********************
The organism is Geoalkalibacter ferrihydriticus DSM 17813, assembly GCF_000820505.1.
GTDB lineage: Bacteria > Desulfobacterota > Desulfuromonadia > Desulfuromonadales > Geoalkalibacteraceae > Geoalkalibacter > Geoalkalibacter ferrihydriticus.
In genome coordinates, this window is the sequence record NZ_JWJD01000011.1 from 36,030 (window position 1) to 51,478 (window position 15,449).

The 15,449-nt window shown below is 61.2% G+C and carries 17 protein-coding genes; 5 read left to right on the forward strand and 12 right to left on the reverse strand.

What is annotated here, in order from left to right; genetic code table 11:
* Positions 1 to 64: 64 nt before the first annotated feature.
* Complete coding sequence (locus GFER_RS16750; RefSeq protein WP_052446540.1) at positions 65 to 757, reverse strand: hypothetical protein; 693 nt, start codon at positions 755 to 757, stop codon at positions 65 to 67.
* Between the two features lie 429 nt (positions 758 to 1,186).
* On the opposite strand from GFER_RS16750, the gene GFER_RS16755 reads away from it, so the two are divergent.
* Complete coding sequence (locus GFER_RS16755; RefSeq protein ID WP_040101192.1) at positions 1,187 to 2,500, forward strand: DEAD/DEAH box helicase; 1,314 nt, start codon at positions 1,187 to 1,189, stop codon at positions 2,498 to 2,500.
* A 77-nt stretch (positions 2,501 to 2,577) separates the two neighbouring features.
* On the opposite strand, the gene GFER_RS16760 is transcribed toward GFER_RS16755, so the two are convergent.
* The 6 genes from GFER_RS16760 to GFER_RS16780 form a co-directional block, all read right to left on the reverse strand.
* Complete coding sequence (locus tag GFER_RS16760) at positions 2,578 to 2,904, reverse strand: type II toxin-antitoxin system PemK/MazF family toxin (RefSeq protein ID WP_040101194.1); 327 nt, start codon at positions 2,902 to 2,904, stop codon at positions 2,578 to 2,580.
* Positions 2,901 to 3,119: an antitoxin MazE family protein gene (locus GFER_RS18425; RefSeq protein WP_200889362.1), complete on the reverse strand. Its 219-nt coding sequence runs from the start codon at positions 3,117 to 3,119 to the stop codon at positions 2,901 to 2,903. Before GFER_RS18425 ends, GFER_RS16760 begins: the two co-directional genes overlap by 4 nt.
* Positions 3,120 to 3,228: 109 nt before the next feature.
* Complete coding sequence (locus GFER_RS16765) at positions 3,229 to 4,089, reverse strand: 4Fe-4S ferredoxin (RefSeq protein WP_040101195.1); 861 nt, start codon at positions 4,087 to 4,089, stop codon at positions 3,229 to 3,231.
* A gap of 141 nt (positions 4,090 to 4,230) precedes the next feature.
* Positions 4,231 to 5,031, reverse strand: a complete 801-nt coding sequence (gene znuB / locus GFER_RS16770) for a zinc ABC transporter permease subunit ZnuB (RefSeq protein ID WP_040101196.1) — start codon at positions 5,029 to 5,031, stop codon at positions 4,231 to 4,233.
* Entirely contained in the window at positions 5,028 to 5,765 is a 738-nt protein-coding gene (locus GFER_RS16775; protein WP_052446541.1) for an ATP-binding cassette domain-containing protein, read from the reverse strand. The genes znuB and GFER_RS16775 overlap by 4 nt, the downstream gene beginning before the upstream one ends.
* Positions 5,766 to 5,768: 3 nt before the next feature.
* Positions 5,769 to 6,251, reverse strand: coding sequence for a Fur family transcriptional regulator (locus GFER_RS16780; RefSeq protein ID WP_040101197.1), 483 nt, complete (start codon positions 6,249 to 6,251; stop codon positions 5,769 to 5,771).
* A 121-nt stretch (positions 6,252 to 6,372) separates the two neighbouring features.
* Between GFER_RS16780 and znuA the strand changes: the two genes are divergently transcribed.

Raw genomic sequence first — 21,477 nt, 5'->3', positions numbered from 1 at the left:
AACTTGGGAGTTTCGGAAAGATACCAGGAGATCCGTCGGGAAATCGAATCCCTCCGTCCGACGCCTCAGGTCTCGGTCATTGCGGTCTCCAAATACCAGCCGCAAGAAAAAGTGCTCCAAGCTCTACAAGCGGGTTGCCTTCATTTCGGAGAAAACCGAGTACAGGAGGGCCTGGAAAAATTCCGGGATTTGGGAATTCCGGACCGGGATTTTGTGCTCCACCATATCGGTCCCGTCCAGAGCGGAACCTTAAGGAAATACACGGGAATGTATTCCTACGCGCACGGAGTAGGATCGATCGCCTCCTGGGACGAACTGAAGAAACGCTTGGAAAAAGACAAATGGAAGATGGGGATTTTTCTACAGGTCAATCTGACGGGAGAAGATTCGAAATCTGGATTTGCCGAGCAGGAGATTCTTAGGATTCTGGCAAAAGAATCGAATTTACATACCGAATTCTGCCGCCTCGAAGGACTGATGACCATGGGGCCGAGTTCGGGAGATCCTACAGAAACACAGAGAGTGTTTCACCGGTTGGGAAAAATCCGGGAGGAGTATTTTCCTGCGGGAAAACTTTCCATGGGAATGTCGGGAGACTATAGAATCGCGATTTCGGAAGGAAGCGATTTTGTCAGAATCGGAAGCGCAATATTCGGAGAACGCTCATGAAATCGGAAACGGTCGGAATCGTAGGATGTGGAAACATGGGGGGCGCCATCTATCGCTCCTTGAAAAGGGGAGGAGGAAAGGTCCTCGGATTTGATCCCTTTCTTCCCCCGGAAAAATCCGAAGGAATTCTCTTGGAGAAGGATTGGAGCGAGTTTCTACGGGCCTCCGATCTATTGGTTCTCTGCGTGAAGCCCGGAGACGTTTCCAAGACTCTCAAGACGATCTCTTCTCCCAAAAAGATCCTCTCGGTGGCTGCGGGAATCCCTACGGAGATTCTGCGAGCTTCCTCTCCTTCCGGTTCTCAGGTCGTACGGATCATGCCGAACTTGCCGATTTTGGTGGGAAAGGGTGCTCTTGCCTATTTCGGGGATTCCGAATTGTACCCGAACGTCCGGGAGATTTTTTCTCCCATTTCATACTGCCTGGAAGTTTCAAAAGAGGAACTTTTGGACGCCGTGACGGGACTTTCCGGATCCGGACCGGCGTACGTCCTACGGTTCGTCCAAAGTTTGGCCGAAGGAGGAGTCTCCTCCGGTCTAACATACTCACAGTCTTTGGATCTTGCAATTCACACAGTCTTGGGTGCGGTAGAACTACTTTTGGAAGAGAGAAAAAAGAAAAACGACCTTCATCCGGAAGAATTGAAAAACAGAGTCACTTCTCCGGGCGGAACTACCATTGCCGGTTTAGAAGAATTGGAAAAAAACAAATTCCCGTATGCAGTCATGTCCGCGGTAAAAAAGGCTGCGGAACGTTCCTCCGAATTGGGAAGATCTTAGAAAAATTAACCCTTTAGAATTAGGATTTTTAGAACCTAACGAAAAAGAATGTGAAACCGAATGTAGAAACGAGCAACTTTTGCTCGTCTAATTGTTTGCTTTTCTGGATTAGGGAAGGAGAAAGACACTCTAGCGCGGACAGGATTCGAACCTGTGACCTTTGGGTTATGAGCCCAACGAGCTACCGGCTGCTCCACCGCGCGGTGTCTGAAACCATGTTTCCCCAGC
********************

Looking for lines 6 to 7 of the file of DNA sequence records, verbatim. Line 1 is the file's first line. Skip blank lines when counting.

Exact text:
* Positions 1 to 64: 64 nt before the first annotated feature.
* Complete coding sequence (locus GFER_RS16750; RefSeq protein WP_052446540.1) at positions 65 to 757, reverse strand: hypothetical protein; 693 nt, start codon at positions 755 to 757, stop codon at positions 65 to 67.